One death in Steven Soderbergh’s terrifyingly prescient masterpiece, Contagion, stayed with me: Kate Winslet’s Dr. Erin Mears, an Epidemic Intelligence Service Officer who chased down people with a terrifying viral infection in an effort...

Coronavirus Drug Development in 5 (Turbo-Charged) Steps

One of the scariest things about the new coronavirus is that there aren’t any validated treatments. Plenty of ideas are in the works: a decades-long anti-malaria pill, blood components from people who’ve recovered, broad...

Blood Is the Next Critical Tool In the Coronavirus Fight. Here’s Why

I’ve been sick for the past week. The symptoms match up with coronavirus infection. But like many people in the US, because they’re relatively mild I’m unable to get a test. Testing rates have finally...

Existing Drugs May Work Against Covid-19. AI Is Screening Thousands to Find Out

You’ve heard of chloroquine by now. Originally developed by German scientists in the 1930s, the anti-malaria drug is based on a natural compound present in the bark of certain South African trees. For nearly...

A Coronavirus Vaccine Could Be the First That Outwits Nature

It’s been grim news all around for COVID-19. Italy’s skyrocketing death toll has now risen above China’s. Countries are shutting borders. Massive cities in the US have ordered “shelter-in-place” to reduce viral transmission, severely...

DeepMind’s Protein Folding AI Is Going After Coronavirus

In late December last year, Dr. Li Wenliang began warning officials about a novel coronavirus in Wuhan, China, but was silenced by the police before tragically succumbing to the disease two months later. Meanwhile,...

Scientists Linked Artificial and Biological Neurons in a Network—and Amazingly, It Worked

Scientists have linked up two silicon-based artificial neurons with a biological one across multiple countries into a fully-functional network. Using standard internet protocols, they established a chain of communication whereby an artificial neuron controls...

Gene Therapy Is Successfully Treating a Common Form of Inherited Blindness

K.L. always knew he might be completely blind before reaching adulthood. Even as a child he realized something was wrong with his eyes. Although he could see enough to navigate the world in daytime, as...

How to Battle an Epidemic? Digitize Its DNA and Share It With the World

A nightmarish scene was burnt into my memory nearly two decades ago: Changainjie, Beijing’s normally chaotic “fifth avenue,” desolate without a sign of life. Schools shut, subways empty, people terrified to leave their homes....

Scientists Jump-Started Consciousness in Monkeys by Pinpointing This Brain Region

In 1991, a devastating car crash left 32-year-old Munira Abdulla with severe brain injuries and in a deep coma. Doctors thought she had no chance of recovery. Yet her story blew up when, miraculously,...

Neuromodulation Is the Secret Sauce for This Adaptive, Fast-Learning AI

As obstinate and frustrating as we are sometimes, humans in general are pretty flexible when it comes to learning—especially compared to AI. Our ability to adapt is deeply rooted within our brain’s chemical base code....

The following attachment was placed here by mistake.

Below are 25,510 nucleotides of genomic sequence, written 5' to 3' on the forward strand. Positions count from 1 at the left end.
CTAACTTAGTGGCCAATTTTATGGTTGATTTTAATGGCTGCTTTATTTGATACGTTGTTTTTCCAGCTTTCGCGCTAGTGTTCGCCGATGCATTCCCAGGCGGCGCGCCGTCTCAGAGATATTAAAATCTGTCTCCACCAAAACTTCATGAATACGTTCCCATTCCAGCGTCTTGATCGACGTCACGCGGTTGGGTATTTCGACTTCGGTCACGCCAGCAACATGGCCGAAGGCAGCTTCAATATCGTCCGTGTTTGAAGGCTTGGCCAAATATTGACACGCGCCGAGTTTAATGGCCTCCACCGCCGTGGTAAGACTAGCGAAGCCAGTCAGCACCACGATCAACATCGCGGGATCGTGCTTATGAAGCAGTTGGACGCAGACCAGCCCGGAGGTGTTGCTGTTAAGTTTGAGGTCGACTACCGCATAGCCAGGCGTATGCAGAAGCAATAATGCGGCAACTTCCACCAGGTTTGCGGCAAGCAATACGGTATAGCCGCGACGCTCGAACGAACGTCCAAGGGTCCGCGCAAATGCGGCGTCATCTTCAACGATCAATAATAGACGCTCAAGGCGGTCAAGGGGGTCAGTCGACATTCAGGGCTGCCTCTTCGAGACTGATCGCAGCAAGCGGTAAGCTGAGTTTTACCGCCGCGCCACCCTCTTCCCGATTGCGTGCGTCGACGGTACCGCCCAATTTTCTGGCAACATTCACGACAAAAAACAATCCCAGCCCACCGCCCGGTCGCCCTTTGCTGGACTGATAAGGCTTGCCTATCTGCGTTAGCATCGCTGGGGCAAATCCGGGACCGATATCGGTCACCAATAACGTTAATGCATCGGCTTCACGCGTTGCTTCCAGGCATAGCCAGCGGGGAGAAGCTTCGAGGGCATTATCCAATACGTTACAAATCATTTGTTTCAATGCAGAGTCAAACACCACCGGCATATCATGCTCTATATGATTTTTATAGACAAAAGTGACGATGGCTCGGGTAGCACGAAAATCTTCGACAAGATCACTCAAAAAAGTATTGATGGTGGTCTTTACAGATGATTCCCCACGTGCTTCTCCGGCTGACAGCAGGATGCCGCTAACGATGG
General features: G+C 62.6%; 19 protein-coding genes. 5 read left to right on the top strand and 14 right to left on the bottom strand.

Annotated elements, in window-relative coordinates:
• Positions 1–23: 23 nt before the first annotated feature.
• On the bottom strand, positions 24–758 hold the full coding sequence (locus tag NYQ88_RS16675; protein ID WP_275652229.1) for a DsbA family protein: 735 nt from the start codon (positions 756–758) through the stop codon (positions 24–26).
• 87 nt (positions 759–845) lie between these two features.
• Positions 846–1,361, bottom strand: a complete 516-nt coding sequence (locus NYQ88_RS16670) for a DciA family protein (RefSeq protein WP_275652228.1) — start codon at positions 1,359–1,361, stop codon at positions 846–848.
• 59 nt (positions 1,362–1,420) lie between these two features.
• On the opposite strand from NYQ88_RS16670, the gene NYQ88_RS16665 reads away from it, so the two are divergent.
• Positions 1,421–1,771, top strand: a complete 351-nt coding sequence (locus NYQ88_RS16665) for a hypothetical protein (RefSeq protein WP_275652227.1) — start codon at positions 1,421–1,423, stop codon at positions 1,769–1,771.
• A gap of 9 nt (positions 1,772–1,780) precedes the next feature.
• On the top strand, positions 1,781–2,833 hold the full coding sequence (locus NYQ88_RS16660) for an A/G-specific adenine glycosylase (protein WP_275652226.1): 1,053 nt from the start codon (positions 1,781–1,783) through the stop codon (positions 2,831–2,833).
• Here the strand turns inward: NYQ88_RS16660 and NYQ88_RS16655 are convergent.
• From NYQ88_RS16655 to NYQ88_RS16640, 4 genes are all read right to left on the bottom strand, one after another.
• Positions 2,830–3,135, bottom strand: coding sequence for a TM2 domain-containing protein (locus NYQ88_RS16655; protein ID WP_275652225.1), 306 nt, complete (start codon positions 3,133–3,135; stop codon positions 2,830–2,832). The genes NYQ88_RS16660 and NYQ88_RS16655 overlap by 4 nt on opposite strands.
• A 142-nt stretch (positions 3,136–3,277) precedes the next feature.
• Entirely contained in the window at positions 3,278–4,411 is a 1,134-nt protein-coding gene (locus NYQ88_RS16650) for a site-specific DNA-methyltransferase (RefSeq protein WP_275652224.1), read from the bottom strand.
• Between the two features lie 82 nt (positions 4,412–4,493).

Verily’s Bold New Project Aims to Predict Depression Using Your Phone

Depression is a shifting, amorphous beast that silently haunts millions. It’s also difficult to pinpoint. Psychiatry has formulated well-tested questionnaires to diagnose depression. But these tests require patients to reach out and only provide snapshots...

Decoding the Brain Goes Global With the International Brain Initiative

Few times in history has mankind ever united to solve a single goal. Even the ultimate moonshot in history—putting a man on the moon—was driven by international competition rather than unification. So it’s perhaps fitting...

The Brain Predicts Reward Like an AI, Says New DeepMind Research

The idea of reinforcement learning—or learning based on reward—has been around for so long it’s easy to forget we don’t really know how it works. If DeepMind’s new bombshell paper in Nature is any indication,...

Scientists Discovered ‘Mini-Computers’ in Human Neurons—and That’s Great News for AI

With just their input cables, human neurons can perform difficult logic calculations previously only seen in entire neural networks. To restate: human neurons are far more powerful devices than originally thought. And if deep...

The Top Biotech Trends We’ll Be Watching in 2020

Last year left us with this piece of bombshell news: He Jiankui, the mastermind behind the CRISPR babies scandal, has been sentenced to three years in prison for violating Chinese laws on “scientific research...

These Breakthroughs Made the 2010s the Decade of the Brain

I rarely use the words transformative or breakthrough for neuroscience findings. The brain is complex, noisy, chaotic, and often unpredictable. One intriguing result under one condition may soon fail for a majority of others....

This Year’s 4 Most Mind-Boggling Stories About the Brain

2019 was nuts for neuroscience. I said this last year too, but that’s the nature of accelerating technologies: the advances just keep coming. There’re the theoretical showdowns: a mano a mano battle of where consciousness...